Pharmacists prescribe contraceptives, antibiotics under health shock

However, the move will reignite a bitter turf war with doctors, as the Australian Medical Association argues it is dangerous to allow pharmacists to prescribe medicines directly to patients because they may have a conflict of interest.

NSW Health Secretary Brad Hazzard said the reforms would be seen as “business as usual” in other countries including Canada and the UK.

Health Secretary Brad Hazzard on Sunday.Recognition:Edwina cucumbers

“I have no doubt it will work, but it’s still being done carefully and sensibly in the interest of patients through a study.”

Pharmacy Guild NSW President David Heffernan said pharmacists’ role in administering COVID-19 vaccinations during the pandemic has shown they had the training, capacity and skills to expand their services.

“This is a great outcome for patients across NSW who often struggle to get timely, appropriate healthcare for everyday ailments.”

In October, the Queensland Government announced it would allow pharmacists to prescribe uncomplicated UTIs after an 18-month trial of the system and would conduct a study of pharmacists diagnosing other conditions.

Australian Medical Association President Professor Stephen Robson said such programs would fragment patient care and lead to negative health outcomes.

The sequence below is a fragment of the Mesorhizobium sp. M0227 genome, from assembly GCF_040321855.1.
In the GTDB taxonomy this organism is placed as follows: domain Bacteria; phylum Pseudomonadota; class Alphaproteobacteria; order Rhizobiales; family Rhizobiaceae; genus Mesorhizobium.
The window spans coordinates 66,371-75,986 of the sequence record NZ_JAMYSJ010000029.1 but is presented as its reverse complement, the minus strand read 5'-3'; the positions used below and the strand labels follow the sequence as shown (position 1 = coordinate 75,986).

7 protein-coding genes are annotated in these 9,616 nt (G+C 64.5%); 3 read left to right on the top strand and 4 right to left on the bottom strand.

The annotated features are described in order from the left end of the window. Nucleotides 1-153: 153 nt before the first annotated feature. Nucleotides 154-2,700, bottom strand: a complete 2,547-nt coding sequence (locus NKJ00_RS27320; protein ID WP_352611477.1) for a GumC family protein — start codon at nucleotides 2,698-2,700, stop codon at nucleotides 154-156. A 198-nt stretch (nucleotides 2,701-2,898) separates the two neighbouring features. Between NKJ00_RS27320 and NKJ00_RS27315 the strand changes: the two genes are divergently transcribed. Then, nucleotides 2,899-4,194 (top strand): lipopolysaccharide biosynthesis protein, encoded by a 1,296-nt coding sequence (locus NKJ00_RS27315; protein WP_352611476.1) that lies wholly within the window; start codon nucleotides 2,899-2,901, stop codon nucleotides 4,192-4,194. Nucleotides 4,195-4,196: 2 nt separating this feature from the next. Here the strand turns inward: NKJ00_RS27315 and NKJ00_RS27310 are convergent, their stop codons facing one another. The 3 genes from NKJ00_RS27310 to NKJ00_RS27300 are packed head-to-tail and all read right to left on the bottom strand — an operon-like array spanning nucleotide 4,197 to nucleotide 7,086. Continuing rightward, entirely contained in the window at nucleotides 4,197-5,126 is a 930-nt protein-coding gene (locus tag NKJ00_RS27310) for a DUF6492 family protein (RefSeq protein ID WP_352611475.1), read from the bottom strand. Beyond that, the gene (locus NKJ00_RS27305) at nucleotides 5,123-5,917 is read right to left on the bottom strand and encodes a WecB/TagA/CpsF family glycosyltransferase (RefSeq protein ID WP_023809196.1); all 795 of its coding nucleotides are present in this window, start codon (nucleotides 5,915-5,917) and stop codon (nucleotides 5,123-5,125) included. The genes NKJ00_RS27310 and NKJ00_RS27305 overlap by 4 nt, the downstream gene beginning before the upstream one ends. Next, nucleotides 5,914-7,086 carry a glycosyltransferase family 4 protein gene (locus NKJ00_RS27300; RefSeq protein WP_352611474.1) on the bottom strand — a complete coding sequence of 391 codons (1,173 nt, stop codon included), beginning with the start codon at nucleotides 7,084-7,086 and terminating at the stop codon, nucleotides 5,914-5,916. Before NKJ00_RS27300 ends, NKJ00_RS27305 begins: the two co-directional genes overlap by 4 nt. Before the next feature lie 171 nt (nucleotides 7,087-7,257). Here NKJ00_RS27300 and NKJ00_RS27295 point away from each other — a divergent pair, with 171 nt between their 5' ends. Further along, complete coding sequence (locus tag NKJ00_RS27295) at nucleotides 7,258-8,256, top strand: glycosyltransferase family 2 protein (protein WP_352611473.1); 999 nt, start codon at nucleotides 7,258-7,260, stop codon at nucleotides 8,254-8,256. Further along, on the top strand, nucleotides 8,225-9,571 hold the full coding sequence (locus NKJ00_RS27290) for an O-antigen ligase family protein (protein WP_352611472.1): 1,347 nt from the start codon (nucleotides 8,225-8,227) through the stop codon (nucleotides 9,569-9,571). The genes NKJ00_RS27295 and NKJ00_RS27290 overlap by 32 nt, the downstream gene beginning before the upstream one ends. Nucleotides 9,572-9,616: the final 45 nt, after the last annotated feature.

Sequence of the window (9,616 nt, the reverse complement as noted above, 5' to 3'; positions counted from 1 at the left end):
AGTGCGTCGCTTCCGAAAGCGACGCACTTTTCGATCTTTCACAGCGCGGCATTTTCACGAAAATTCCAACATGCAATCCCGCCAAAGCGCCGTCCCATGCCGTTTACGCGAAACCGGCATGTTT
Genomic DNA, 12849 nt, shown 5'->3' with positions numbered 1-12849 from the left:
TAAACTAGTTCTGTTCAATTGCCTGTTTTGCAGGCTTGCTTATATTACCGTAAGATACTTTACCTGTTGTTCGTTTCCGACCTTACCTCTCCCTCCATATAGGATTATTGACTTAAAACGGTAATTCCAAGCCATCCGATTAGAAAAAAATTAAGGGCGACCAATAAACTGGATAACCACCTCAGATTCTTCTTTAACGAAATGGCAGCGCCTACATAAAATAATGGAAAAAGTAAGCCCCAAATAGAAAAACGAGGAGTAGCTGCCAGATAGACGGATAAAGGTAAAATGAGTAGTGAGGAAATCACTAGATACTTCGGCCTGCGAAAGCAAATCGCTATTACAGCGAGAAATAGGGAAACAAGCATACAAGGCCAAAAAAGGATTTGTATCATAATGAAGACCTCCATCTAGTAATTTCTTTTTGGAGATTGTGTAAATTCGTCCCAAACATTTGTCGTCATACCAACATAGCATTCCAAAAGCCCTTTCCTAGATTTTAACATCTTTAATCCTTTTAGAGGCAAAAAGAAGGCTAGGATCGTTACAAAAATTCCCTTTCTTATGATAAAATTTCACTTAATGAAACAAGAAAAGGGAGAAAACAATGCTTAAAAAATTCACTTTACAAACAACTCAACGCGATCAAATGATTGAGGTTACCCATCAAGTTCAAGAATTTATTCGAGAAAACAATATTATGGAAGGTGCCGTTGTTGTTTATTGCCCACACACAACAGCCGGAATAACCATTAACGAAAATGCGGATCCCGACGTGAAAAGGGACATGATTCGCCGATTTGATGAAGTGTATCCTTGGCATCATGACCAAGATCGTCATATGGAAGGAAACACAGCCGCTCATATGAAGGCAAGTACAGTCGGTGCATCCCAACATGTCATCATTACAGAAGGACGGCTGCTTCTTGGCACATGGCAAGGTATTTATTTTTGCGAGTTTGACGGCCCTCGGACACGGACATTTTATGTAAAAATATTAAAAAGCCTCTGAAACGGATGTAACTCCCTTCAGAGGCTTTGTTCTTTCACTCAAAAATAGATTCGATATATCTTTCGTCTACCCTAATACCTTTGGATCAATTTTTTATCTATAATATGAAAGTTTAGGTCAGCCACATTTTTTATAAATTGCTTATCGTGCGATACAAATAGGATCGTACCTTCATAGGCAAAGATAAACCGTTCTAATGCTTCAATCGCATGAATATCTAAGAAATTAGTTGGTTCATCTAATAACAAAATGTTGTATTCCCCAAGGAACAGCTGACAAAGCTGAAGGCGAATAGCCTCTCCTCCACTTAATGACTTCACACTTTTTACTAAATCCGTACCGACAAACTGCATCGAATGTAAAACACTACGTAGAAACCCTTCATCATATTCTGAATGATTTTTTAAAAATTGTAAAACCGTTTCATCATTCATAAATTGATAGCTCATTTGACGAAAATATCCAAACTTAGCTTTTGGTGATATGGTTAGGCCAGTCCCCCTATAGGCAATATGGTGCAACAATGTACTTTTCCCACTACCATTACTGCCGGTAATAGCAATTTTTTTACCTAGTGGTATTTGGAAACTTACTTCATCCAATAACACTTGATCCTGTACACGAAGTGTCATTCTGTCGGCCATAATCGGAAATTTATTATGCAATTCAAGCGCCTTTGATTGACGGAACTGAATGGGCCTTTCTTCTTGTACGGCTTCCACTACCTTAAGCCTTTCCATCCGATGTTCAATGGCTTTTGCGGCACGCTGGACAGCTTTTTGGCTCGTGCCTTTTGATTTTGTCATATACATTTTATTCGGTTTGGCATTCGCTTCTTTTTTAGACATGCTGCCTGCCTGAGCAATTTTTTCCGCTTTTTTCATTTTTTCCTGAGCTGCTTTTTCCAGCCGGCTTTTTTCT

“This is a model that encourages pharmacy profits at the expense of patient safety,” he said in a statement on Friday.

Hazzard said the state’s chief health officer, Dr. Kerry Chant has worked with the association on the reforms, but “ultimately it’s about making sure patients get the treatment they need.”

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“GPs obviously have the right to ensure patients return to them at various reasonable intervals to have a holistic view of what is going on with the patient.

“The point here is to ensure that in urgent situations where you cannot reach your GP, there are highly qualified pharmacists who can ensure that the appropriate medication and/or vaccination is available.”

Pharmacy Guild national president Professor Trent Twomey urged other jurisdictions to follow suit in NSW and Queensland.

“Now that we have a clinical alignment on the East Coast, national consistency is needed to see true system reform.”

NSW pharmacists can currently dispense six vaccines including COVID-19 and influenza vaccines.

From Monday they can also administer vaccinations against Japanese encephalitis, hepatitis A and hepatitis B, poliomyelitis, typhoid and zoster. Expressions of interest for the UTI study will also open on Monday.

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